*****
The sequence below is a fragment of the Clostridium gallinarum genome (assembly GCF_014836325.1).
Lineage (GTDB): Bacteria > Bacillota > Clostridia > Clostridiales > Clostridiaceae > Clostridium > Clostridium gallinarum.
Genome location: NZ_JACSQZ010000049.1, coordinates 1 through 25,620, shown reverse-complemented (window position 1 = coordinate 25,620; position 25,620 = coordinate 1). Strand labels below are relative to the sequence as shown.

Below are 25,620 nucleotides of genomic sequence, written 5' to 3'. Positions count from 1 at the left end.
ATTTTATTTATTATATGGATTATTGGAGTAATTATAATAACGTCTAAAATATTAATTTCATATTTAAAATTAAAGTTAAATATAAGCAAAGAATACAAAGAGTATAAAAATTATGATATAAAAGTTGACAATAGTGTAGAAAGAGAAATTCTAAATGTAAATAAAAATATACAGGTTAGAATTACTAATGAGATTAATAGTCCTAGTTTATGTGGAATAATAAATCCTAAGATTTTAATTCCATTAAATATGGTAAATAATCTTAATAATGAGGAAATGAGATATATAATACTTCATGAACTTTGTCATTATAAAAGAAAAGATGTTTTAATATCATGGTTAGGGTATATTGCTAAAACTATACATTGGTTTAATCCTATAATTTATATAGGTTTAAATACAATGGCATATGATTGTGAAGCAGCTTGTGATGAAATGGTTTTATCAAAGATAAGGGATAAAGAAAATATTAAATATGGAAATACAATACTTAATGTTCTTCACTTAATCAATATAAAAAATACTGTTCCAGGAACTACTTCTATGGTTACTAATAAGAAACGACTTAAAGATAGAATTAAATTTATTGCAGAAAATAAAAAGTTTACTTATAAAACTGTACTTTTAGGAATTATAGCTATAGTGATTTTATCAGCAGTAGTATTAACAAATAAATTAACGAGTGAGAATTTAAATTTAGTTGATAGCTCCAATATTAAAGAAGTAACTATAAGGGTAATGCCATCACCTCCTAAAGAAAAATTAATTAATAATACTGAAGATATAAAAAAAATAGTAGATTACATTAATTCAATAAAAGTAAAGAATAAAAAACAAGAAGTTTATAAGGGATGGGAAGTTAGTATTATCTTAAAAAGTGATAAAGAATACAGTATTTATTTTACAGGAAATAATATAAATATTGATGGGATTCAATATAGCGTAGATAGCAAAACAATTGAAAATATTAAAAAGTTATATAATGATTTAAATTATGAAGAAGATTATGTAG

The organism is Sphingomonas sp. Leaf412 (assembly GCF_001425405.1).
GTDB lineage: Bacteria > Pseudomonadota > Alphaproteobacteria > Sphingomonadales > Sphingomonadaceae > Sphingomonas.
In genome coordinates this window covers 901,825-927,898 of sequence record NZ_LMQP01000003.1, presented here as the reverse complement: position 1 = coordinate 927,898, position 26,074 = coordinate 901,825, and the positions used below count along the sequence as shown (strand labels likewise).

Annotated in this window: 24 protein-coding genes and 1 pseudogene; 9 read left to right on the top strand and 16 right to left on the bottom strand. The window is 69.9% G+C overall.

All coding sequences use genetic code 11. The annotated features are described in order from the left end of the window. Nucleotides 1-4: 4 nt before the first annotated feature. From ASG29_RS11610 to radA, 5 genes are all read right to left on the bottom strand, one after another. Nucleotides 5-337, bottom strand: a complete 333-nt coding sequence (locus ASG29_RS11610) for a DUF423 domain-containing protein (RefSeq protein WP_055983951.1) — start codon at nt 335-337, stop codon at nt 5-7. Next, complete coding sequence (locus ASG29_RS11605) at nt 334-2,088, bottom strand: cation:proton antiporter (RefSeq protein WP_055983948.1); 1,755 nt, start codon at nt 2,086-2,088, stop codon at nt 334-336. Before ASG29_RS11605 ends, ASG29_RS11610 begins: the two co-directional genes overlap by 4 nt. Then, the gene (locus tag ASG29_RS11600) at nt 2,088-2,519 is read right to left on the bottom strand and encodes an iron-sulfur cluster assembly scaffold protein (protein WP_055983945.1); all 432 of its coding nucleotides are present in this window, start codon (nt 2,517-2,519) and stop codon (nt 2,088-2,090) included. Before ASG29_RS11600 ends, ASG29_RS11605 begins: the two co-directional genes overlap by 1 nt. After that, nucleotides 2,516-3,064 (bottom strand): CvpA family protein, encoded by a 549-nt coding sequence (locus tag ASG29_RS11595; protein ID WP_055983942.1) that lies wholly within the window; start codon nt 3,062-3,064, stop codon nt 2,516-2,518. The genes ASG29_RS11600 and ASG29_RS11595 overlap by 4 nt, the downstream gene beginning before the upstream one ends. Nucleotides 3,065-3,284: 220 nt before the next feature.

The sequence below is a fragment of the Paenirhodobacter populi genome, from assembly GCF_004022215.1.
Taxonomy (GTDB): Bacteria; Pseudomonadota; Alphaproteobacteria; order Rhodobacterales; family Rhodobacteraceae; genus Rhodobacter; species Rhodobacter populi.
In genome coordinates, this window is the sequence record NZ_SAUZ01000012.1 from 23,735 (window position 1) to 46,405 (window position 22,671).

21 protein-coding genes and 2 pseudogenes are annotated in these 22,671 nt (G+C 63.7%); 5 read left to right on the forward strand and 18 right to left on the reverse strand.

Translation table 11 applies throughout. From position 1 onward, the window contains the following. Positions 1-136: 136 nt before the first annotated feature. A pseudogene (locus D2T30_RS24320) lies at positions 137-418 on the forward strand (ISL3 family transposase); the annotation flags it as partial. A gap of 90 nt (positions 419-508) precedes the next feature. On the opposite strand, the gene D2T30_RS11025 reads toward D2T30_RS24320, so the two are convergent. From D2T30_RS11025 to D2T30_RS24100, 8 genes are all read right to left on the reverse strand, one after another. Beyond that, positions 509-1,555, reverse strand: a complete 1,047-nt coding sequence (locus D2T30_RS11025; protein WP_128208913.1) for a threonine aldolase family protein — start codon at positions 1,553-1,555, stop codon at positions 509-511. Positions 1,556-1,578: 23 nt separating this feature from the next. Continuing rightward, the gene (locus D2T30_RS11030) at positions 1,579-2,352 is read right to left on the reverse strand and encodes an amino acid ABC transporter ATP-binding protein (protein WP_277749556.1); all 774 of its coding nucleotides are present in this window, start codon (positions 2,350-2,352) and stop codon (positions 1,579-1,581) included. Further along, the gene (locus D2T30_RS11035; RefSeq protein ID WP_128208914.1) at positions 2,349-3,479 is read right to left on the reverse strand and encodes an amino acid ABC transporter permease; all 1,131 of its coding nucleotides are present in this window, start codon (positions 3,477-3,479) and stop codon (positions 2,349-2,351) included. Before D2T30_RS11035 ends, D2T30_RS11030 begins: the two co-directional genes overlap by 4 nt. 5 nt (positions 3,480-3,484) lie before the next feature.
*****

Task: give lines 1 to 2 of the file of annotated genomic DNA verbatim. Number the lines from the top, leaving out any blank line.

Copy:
The sequence below is a fragment of the Clostridium gallinarum genome (assembly GCF_014836325.1).
Lineage (GTDB): Bacteria > Bacillota > Clostridia > Clostridiales > Clostridiaceae > Clostridium > Clostridium gallinarum.